elucidate

verb
elu·​ci·​date | \ i-ˈlü-sə-ˌdāt How to pronounce elucidate (audio) \
elucidated; elucidating

Definition of elucidate

transitive verb

: to make lucid especially by explanation or analysis elucidate a text

intransitive verb

: to give a clarifying explanation

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Other Words from elucidate

elucidation \ i-​ˌlü-​sə-​ˈdā-​shən How to pronounce elucidation (audio) \ noun
elucidative \ i-​ˈlü-​sə-​ˌdā-​tiv How to pronounce elucidative (audio) \ adjective

Choose the Right Synonym for elucidate

explain, expound, explicate, elucidate, interpret mean to make something clear or understandable. explain implies a making plain or intelligible what is not immediately obvious or entirely known. explain the rules expound implies a careful often elaborate explanation. expounding a scientific theory explicate adds the idea of a developed or detailed analysis. explicate a poem elucidate stresses the throwing of light upon as by offering details or motives previously unclear or only implicit. elucidate an obscure passage interpret adds to explain the need for imagination or sympathy or special knowledge in dealing with something. interpreting a work of art

Did You Know?

To "elucidate" is to make something clear that was formerly murky or confusing - and it is perfectly clear how the modern term got that meaning. "Elucidate" traces to the Latin term lucidus, which means "lucid." "Lucidus" in turn descends from the verb lucēre, meaning "to shine." So "elucidating" can be thought of as the figurative equivalent of shining a light on something to make it easier to see. "Lucēre" has also produced other shining offspring in English. Among its descendants are "lucid" itself (which can mean "shining," "clear-headed," or "easily understood"), "lucent" (meaning "giving off light" or "easily seen through"), and "translucent" (meaning "partly transparent" or "clear enough for light to pass through").

Examples of elucidate in a Sentence

When asked for details, he declined to elucidate further. colored charts that really help to elucidate the points made in the text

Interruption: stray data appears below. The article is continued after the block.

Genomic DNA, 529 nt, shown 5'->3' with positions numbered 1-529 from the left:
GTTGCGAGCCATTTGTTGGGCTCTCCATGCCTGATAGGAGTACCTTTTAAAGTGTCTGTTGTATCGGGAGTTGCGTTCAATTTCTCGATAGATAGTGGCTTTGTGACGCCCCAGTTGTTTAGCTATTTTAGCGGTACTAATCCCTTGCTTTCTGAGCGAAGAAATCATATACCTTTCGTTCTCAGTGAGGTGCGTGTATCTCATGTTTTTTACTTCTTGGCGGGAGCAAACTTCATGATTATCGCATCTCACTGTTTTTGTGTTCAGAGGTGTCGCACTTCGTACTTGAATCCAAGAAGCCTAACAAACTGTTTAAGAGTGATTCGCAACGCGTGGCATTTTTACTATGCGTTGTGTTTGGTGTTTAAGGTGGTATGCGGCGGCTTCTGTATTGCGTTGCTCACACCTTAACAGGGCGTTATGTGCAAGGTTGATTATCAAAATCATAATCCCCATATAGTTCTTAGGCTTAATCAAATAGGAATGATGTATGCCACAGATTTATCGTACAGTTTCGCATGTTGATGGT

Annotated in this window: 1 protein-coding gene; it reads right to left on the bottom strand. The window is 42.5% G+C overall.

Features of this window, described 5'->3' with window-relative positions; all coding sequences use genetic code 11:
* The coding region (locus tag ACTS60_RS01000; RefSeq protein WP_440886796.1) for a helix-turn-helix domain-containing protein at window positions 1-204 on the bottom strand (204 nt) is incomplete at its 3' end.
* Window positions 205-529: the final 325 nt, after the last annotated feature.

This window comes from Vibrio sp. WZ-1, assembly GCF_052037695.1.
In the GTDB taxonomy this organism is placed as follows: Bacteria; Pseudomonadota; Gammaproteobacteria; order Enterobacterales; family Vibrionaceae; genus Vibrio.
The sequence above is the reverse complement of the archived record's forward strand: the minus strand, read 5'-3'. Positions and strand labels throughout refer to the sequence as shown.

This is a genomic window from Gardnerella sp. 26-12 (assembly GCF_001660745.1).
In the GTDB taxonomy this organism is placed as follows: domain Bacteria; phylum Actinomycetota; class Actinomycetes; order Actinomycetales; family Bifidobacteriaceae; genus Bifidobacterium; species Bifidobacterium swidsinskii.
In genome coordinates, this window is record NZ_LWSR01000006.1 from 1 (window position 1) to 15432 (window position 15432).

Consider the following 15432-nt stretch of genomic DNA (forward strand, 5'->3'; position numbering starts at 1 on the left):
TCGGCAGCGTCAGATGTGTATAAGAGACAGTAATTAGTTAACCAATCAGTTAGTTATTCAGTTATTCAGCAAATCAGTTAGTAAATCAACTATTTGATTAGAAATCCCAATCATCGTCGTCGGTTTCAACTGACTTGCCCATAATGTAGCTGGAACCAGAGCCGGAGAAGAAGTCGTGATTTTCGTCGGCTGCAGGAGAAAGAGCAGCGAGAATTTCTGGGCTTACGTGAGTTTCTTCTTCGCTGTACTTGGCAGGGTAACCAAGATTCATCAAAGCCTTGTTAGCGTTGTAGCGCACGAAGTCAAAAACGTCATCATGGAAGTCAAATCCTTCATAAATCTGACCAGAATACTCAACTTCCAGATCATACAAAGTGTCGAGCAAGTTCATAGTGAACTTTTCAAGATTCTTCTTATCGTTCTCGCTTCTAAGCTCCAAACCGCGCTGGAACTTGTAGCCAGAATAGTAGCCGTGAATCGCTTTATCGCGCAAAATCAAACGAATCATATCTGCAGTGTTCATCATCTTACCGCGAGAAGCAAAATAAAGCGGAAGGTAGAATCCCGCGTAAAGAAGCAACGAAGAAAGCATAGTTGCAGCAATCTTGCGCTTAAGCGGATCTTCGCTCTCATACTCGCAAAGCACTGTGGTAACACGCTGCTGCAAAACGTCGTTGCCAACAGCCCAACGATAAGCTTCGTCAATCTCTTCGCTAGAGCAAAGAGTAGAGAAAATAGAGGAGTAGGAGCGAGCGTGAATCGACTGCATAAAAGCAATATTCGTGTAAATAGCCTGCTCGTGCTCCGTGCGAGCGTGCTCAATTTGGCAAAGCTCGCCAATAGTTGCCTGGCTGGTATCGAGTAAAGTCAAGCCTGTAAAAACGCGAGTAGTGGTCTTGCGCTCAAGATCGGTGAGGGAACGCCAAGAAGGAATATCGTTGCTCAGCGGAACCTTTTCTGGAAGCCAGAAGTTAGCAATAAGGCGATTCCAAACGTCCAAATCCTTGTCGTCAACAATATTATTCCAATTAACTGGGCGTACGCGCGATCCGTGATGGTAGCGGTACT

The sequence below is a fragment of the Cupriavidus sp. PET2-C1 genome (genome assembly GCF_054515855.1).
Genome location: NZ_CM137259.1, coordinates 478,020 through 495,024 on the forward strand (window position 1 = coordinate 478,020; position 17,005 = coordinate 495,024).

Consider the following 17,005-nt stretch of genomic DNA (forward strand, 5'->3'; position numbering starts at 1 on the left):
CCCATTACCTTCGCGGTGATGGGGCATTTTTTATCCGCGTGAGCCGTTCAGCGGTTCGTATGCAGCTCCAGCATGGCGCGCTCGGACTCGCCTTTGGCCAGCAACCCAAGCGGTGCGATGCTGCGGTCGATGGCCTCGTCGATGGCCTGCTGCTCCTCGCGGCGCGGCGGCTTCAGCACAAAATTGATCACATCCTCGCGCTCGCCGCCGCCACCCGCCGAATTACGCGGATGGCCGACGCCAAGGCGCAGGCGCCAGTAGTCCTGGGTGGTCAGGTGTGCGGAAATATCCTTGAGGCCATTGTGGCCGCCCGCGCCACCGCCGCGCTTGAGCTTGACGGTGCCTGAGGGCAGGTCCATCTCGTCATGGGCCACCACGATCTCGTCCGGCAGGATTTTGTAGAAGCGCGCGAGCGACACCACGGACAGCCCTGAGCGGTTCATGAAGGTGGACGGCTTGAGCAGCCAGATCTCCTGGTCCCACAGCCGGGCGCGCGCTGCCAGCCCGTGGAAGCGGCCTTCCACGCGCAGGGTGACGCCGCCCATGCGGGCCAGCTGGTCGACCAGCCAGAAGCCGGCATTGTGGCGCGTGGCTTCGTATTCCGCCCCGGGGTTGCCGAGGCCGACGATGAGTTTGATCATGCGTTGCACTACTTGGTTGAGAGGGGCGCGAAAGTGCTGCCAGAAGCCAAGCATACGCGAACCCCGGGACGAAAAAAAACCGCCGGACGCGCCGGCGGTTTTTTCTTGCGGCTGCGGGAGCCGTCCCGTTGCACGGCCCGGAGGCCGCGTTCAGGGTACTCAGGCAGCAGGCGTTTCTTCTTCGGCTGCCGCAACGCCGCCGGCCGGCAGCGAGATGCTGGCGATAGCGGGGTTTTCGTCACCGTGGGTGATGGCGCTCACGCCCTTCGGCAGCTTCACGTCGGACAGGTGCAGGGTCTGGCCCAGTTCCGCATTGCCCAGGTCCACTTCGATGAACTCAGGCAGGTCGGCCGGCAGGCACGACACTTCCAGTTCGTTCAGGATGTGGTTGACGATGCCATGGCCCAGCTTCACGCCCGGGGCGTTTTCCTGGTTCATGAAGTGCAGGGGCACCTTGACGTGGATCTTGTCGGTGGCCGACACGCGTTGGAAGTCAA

Recent Examples on the Web The use of pretentious phrases and complex acronyms is generally designed to obfuscate rather than elucidate. The Economist, "A manager’s manifesto for 2020," 2 Jan. 2020 That means working towards structural change, not just surface change, and committing to tracking the metrics which elucidate that—things like water use, and toxic waste. Cassie Werber, Quartz at Work, "Can Apple keep growing without extracting anything more from the earth?," 12 Dec. 2019 The team’s findings add to, rather than elucidate, the mysteries surrounding the canvas. Meilan Solly, Smithsonian Magazine, "Nativity Scene Discovered Beneath 16th-Century Painting of John the Baptist’s Beheading," 20 Dec. 2019 Once it has been elucidated, though, the discovery should pave the way for artificial antibacterial materials that do not use antibiotics to keep the bugs away. The Economist, "How spider silk avoids hungry bacteria," 10 Oct. 2019 And get there early to hear Zander’s lucid and elucidating introduction to the program, which will be like getting fit with a fresh pair of ears. BostonGlobe.com, "Right about now seems like the perfect time to, say, sink to the very bottom of the sea. And what luck! Now," 18 Oct. 2019 One suspects that the points Sankoff and Hein sought to elucidate precluded any more comprehensive portrayal of the conflicts and tensions that must have arisen. Peter Marks, Washington Post, "It’s been 18 years since 9/11, but ‘Come From Away’ will still bring you to tears," 13 Dec. 2019 With tenderness and a clear-eyed view of a fraught political moment, Malle elucidates the plight of a working class people whose struggles remain key to our country’s future to this very day. Jordan Cronk, The Hollywood Reporter, "Critic's Picks: A November To-Do List for Film Buffs in L.A.," 31 Oct. 2019 To cut to the chase, Taylor elucidates that there was a quid pro quo in the Trump administration’s conduct of relations with Kyiv. Andrew C. Mccarthy, National Review, "Stop Claiming ‘No Quid Pro Quo’," 26 Oct. 2019

These example sentences are selected automatically from various online news sources to reflect current usage of the word 'elucidate.' Views expressed in the examples do not represent the opinion of Merriam-Webster or its editors. Send us feedback.

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First Known Use of elucidate

circa 1568, in the meaning defined at transitive sense

History and Etymology for elucidate

Late Latin elucidatus, past participle of elucidare, from Latin e- + lucidus lucid

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Time Traveler for elucidate

Time Traveler

The first known use of elucidate was circa 1568

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Last Updated

11 Feb 2020

Cite this Entry

“Elucidate.” Merriam-Webster.com Dictionary, Merriam-Webster, https://www.merriam-webster.com/dictionary/elucidation. Accessed 21 Feb. 2020.

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More Definitions for elucidate

elucidate

verb
How to pronounce elucidate (audio)

English Language Learners Definition of elucidate

formal : to make (something that is hard to understand) clear or easy to understand

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